26. Wang J, Gao J, Yao H, et al. Diagnostic accuracy of serum HE4, CA125 and ROMA in patients with ovarian cancer: a meta-analysis. Tumour Biol. Jun 2014; 35(6):6127-6138.
  27. Wu L, Dai ZY, Qian YH et al. Diagnostic value of serum human epididymis protein 4 (HE4) in ovarian carcinoma: a systematic review and meta-analysis. Int J Gynecol Cancer 2012; 22(7):1106-12.
  28. Yang Z, Wei C, Luo Z et al. Clinical value of serum human epididymis protein 4 assay in the diagnosis of ovarian cancer: a meta-analysis. Onco Targets Ther 2013; 6:957-66.
  29. Yu S, Yang HJ, Xie SQ et al. Diagnostic value of HE4 for ovarian cancer: a meta-analysis. Clin Chem Lab Med 2012; 50(8):1439-46.
  30. Zhen S, Bian LH, Chang LL, et al. Comparison of serum human epididymis protein 4 and carbohydrate antigen 125 as markers in ovarian cancer: A meta-analysis. Mol Clin Oncol. Jul 2014; 2(4):559-566.

POLICY HISTORY:

Medical Policy Group, September 2009 (2)

Medical Policy Group, August 2010 (2)

Medical Policy Panel, August 2010

Medical Policy Administration Committee, August 2010

Available for comment September 4-October 18, 2010

Medical Policy Group, October 2010

Medical Policy Panel, August 2011

Medical Policy Group, September 2011 (2): Description, Key Points, Reference updated

Medical Policy Panel, August 2012

Medical Policy Group, April 2013 (1): Update to Key Points and References; Material on evaluation of ovarian (adnexal) masses removed as this is addressed in policy 426; no change to policy statement

Medical Policy Panel, August 2013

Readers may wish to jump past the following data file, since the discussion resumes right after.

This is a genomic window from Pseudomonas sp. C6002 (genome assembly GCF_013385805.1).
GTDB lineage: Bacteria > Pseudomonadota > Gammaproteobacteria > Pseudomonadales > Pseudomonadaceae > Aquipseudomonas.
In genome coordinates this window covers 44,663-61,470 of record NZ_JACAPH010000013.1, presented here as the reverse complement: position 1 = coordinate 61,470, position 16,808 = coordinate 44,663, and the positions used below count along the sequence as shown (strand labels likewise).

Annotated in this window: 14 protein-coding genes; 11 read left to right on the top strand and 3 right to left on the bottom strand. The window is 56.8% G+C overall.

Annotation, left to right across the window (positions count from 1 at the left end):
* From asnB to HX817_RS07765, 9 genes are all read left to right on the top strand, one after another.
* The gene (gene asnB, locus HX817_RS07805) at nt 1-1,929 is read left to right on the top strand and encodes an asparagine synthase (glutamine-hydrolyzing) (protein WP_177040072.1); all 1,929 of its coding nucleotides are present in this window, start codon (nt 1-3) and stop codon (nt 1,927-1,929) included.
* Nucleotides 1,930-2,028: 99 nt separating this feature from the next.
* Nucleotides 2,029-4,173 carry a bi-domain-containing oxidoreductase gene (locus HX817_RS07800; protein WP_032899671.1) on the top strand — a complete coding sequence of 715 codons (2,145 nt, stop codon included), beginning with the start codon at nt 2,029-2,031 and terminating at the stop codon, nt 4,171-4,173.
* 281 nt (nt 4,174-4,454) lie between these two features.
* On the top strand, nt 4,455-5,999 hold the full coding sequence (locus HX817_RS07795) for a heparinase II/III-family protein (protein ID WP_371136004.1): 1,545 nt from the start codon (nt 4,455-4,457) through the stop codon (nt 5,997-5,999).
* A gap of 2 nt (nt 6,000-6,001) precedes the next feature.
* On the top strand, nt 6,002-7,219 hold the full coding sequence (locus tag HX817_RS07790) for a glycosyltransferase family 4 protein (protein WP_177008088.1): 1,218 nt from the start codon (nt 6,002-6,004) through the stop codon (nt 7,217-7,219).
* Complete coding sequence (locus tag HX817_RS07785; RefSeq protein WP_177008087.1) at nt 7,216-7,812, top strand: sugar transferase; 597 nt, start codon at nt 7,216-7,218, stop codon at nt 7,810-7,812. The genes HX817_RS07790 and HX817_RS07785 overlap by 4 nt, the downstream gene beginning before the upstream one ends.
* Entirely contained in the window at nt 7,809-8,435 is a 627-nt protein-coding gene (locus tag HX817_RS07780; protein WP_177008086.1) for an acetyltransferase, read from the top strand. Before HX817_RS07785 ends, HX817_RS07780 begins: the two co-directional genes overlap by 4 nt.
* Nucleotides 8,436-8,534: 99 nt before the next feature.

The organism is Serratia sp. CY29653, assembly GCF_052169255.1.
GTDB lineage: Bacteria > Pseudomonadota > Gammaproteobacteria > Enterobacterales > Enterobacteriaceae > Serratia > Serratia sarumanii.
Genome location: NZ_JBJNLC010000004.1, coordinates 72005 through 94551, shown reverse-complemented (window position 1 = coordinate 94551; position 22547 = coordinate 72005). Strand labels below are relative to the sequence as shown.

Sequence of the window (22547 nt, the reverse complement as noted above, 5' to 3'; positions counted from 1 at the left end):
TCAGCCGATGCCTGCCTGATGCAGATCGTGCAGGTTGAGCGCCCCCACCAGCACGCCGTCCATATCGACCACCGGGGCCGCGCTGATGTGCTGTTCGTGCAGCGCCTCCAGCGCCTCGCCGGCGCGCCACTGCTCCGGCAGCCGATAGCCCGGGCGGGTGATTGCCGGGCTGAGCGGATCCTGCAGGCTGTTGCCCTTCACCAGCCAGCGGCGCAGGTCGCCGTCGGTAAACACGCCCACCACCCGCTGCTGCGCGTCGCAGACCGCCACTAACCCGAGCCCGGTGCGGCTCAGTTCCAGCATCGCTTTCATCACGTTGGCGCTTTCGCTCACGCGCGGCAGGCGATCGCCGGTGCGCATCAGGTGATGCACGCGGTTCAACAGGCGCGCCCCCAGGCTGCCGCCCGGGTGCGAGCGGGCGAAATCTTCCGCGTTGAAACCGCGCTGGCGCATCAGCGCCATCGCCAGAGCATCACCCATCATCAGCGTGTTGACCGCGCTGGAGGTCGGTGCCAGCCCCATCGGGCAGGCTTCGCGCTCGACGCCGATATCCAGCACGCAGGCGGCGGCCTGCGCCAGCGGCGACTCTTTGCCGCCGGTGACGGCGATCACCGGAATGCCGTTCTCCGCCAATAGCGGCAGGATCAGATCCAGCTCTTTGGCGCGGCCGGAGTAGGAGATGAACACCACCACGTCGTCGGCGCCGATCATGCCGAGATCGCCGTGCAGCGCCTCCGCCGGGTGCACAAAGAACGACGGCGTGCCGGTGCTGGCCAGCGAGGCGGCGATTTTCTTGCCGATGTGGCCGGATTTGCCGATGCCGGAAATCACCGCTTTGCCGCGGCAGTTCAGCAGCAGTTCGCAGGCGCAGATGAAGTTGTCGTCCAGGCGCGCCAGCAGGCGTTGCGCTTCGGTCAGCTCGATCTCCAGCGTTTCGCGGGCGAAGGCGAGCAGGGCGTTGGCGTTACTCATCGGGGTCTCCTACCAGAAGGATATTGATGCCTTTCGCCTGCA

Medical Policy Group, September 2013 (1): Update to Descriptions, Key Points and References; no change to policy statement

Medical Policy Panel, March 2014

Medical Policy Group, March 2014 (1): Update to Key Points and References; no change to policy statement

Medical Policy Panel, March 2015

Medical Policy Group, March 2015 (3):  Updates to Key Points and References; no change to policy statement.

Medical Policy Panel, December 2015

Medical Policy Group, January 2016 (3):  2015 Updates to Key Points & References; no change in policy statement

Medical Policy Panel, December 2016

Medical Policy Group, December 2016 (3): 2016 Updates to Description, Key Points & References; no change in policy statement.

Medical Policy Panel, December 2017

Medical Policy Group, December 2017 (3): 2017 Updates to Description, Key Points & References; no change in policy statement

Medical Policy Panel, December 2018

Medical Policy Group, January 2019 (9): 2018 Updates to Description, Key Points & References; no change in policy statement.

Medical Policy Panel, December 2019

Medical Policy Group, December 2019 (9): 2019 Updates to Description, Key Points, References. No change to policy statement.